On Writing vs. Living

As you may recall from my last post (which feels like so long ago), I’ve been trying to be easier on myself. One thing I’ve noticed over the past week or so is that being a Pretentious Writer Artist has really messed with my being a Person.

I’ve been so encouraged to think about how the landscape where I grew up affects my physiology and so pushed to write about my home and my identity that it’s been turning me critical towards the people and places that create that everyday life I’m supposed to be analyzing.

Even I’m sick of writing about the highway that rolls by my house like I’m some angsty female Jack Kerouac or that girl in that Tom Petty song.

Anyway, this revelation got me thinking. I’ve only been flexing my creative nonfiction-writing muscles for about a year. In that time, I’ve definitely felt as though I’ve had to distance myself from myself. I’ve had to pull back and see how various experiences fit into the narrative I want to tell. And this has been insightful and revelatory in many small ways. But there’s a catch, a sacrifice.

I’ve tried so hard to turn my life into a story that I’ve almost forgotten to live it.

It’s like recording an entire concert, watching the real, live, breathing artists in front of you through your little phone screen, and not even returning to watch them later on. Except the concert is time with your family and friends, and in your head you’re constantly shaping it, critiquing it. You’re never off.

It’s a fast way to suck the fun out of your days.

I don’t think all writers have to pay this price. I don’t think it’s necessary for the sake of this creative activity we all love.

Maybe there’s just an extra step I haven’t learned. Maybe I have to digest what I’m living before I’m able to write about it in a way that’s truly honest.

And maybe if I start writing about the positive things and people that characterize my life, reflecting on them won’t feel so burdensome.

What do you think? Have you ever had to write about or think about something that just drained you? What did you do?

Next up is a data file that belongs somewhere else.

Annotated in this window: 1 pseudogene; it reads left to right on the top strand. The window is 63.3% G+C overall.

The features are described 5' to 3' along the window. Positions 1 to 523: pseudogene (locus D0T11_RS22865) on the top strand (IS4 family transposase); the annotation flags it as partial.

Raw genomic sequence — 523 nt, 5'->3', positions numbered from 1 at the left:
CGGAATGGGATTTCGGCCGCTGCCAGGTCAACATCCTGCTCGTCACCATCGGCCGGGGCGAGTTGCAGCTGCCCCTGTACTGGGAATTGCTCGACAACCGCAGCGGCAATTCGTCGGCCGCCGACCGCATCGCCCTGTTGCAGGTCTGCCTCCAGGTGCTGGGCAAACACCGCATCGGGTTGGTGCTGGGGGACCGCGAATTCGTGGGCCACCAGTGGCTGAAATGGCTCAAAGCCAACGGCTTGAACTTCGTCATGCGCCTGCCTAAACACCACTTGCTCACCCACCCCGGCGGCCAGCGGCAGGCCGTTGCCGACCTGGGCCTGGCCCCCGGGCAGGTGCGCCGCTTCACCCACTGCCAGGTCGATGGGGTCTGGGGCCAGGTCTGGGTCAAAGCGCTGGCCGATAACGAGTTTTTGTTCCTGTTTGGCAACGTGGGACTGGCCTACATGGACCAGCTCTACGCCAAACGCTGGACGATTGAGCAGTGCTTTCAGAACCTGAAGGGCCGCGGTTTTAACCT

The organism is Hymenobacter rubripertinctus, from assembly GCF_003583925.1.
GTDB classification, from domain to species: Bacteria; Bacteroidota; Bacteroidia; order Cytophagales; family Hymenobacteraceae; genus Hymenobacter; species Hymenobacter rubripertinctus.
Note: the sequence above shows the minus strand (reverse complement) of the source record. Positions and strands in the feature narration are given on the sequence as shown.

Writing, I Love You, But I Think We Need to See Other People

This week is my spring break, and while I’m enjoying the week off from classes, I struggle with letting my brain take breaks.

Writing looks like work in so many ways. It’s fun work, yes, but still a form of expending brainpower. And I’ve come to the conclusion that I’m always on.

*cue this song: https://www.youtube.com/watch?v=cdIBxhONpC0

Or it’s like the IFC slogan: always on, slightly off.

A few weeks ago (I don’t know why it took me years to realize this, but alas) I was wondering why I felt so frazzled all the time. For many of my friends, downtime looks like binging a new series on Netflix, napping, or going shopping. For me, it’s been attempting to meet self-imposed writing goals, and then flogging myself mentally for not reaching those goals, or for simply needing a break.

I talk a lot about how our productivity doesn’t define us, but I’ve been finding it hard to put that principle into practice.

Maybe writing itself has become a bit of an obstacle for me. If it starts draining me rather than sustaining, I say it has to go.

Today is the first day of Lent, so I think it’s perfect timing for me to re-frame how I look at things. I might benefit from giving myself structured times to write, say an hour max, instead of composing a list of tasks that balloon to fill my entire day and make me an unsmiling, sour pretentious “artist”.

I’ve also been thinking that I need to have new experiences and go on adventures with new people in order to refill my creative well, and that’s why I want to make this summer before grad school as fun as possible.

So in summary, I’m just trying to cultivate downtime and not get mad at myself if I don’t, like, write a whole new book in an afternoon. Sounds reasonable!

Have you had any major life revelations lately? Feel free to share in the comments!